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In hippocampal and other cortical neurons, action potentials are followed by afterhyperpolarizations (AHPs) generated by the activation of small-conductance Ca2+-activated K+ channels (SK channels). By shaping the neuronal firing pattern, these AHPs contribute to the regulation of excitability and to the encoding function of neurons. Here we report that CA1(More)
In most central neurons, action potentials are followed by an afterhyperpolarization (AHP) that controls firing pattern and excitability. The medium and slow components of the AHP have been ascribed to the activation of small conductance Ca(2+)-activated potassium (SK) channels. Cloned SK channels are heteromeric complexes of SK alpha-subunits and(More)
Cloning and sequencing of cDNAs isolated from a rat cortex cDNA library reveals that a gene family encodes several highly homologous K+ channel forming (RCK) proteins. Functional characterization of the channels expressed in Xenopus laevis oocytes following microinjection of in vitro transcribed RCK-specific RNAs shows that each of the RCK proteins forms K+(More)
Ca(2+)-activated, voltage-independent K(+) channels are present in most neurons and mediate the afterhyperpolarizations (AHPs) following action potentials. They present distinct physiological and pharmacological properties and play an important role in controlling neuronal firing frequency and spike frequency adaptation. We used in situ hybridization to(More)
Modulation of neuronal excitability by regulation of K+ channels potentially plays a part in short-term memory but has not yet been studied at the molecular level. Regulation of K+ channels by protein phosphorylation and oxygen has been described for various tissues and cell types; regulation of fast-inactivating K+ channels mediating IK(A) currents has not(More)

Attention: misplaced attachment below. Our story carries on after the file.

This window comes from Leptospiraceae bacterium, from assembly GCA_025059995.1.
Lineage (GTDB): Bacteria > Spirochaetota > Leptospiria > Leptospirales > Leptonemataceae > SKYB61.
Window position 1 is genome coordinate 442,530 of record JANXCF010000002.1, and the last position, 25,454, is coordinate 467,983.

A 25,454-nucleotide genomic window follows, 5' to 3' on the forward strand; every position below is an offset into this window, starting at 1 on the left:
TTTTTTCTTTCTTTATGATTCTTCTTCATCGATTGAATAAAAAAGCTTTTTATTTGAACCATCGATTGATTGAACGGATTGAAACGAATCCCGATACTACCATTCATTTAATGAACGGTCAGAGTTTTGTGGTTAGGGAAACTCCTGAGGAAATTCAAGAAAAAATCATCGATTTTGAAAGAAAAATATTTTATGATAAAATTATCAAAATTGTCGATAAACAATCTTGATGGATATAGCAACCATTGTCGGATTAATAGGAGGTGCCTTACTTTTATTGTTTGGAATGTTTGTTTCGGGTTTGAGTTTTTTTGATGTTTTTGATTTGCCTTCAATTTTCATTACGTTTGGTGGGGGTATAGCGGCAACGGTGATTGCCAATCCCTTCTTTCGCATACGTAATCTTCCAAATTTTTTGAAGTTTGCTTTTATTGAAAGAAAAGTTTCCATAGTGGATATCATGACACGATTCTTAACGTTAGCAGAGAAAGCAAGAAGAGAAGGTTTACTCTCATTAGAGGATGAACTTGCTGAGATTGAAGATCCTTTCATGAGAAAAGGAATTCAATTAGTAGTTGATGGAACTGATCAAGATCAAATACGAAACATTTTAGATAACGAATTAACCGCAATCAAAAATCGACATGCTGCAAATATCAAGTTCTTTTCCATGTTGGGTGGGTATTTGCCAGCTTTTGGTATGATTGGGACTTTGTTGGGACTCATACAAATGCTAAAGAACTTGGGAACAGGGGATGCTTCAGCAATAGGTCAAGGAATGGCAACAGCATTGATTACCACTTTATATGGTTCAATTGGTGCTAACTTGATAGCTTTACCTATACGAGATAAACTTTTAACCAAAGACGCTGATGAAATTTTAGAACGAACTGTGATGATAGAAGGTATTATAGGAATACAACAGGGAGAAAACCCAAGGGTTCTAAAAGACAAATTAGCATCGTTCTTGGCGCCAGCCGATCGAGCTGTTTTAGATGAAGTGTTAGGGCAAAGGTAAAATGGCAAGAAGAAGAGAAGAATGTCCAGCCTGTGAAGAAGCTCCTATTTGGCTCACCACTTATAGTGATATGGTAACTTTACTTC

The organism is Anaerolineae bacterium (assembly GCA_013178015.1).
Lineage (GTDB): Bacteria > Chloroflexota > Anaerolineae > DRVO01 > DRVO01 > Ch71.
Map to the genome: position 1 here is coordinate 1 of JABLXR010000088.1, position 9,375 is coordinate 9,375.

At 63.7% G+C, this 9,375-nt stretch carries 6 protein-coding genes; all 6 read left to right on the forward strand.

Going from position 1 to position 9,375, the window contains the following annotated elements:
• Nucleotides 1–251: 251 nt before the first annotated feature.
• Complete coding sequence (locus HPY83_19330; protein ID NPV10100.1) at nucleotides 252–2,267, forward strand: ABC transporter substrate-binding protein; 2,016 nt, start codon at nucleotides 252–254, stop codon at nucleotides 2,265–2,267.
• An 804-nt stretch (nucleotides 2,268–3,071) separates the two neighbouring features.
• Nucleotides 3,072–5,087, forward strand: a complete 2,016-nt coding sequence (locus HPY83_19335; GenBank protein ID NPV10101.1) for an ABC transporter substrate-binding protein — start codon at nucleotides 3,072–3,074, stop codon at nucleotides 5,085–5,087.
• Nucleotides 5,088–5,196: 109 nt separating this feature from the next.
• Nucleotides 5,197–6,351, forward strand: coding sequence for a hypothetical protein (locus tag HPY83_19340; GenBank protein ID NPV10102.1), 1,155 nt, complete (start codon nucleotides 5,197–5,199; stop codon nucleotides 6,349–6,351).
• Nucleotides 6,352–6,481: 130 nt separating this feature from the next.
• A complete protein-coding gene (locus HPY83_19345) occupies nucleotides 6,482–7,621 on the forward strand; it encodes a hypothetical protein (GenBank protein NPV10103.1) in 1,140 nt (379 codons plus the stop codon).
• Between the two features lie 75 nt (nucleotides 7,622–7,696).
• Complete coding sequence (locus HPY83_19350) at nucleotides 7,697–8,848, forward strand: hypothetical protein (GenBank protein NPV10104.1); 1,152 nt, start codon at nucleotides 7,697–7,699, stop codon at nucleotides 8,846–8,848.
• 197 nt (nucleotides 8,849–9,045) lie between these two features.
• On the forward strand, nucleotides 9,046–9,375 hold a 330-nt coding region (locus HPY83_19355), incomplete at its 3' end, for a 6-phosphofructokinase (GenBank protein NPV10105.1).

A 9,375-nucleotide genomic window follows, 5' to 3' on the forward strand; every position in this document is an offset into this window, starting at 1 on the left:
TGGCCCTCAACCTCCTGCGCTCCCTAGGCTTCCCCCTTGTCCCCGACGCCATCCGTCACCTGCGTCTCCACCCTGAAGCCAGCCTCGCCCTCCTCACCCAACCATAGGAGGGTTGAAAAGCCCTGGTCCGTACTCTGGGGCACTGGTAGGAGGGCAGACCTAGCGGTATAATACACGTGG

Some venomous animals capture prey with remarkable efficiency and speed. The purple cone, Conus purpurascens, uses two parallel physiological mechanisms requiring multiple neurotoxins to immobilize fish rapidly: neuromuscular block, and excitotoxic shock. The latter requires the newly characterized peptide kappa-conotoxin PVIIA, which inhibits the Shaker(More)
Using in situ hybridisation histochemistry in combination with patch-clamp recordings and specific pharmacological tools, the molecular nature of the channels underlying Ca2+-dependent K+ currents was determined in dorsal vagal neurones (DVNs) of rat brainstem slices. In situ hybridisation analysis at cellular resolution revealed the presence of(More)
A rat brain cDNA (Raw3) related to the Drosophila Shaw K+ channel family has been characterized. Raw3 cRNA leads to the formation of TEA-insensitive, fast inactivating (A-type) K+ channels when injected into Xenopus laevis oocytes. Raw3 channels have markedly different properties from the previously cloned rat A-type K+ channel RCK4, Raw3 channels operate(More)
Previously, we characterized a Shaker-related family of voltage-gated potassium channels (RCK) in rat brain. Now, we describe a second family of voltage-gated potassium channels in the rat nervous system. This family is related to the Drosophila Shaw gene and has been dubbed Raw. In contrast to the RCK potassium channel family the Raw family utilizes(More)
Many voltage-gated K+ channels carry in the external vestibule a receptor for charybdotoxin, a peptide channel blocker. We use point mutagenesis of both charybdotoxin and a Shaker K+ channel to isolate the electrostatic interaction energy between chosen pairs of residues, one on the channel and one on bound toxin. The results allow estimates of physical(More)